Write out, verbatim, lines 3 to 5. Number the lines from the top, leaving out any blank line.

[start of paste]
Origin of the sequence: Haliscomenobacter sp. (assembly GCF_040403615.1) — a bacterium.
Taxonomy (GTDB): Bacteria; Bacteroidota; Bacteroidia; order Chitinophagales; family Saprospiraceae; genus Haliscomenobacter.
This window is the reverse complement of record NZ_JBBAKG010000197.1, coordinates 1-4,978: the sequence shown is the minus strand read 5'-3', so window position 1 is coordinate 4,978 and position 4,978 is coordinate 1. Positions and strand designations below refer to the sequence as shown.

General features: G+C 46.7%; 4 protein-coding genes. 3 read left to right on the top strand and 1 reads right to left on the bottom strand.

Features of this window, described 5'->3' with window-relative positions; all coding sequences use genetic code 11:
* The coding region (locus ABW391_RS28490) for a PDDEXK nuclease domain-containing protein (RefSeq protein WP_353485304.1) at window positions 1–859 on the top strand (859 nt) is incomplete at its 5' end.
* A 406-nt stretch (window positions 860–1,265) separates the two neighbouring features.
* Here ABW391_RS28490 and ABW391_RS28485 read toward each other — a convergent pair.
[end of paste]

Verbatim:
This window is the reverse complement of record NZ_JBBAKG010000197.1, coordinates 1-4,978: the sequence shown is the minus strand read 5'-3', so window position 1 is coordinate 4,978 and position 4,978 is coordinate 1. Positions and strand designations below refer to the sequence as shown.

General features: G+C 46.7%; 4 protein-coding genes. 3 read left to right on the top strand and 1 reads right to left on the bottom strand.

Features of this window, described 5'->3' with window-relative positions; all coding sequences use genetic code 11: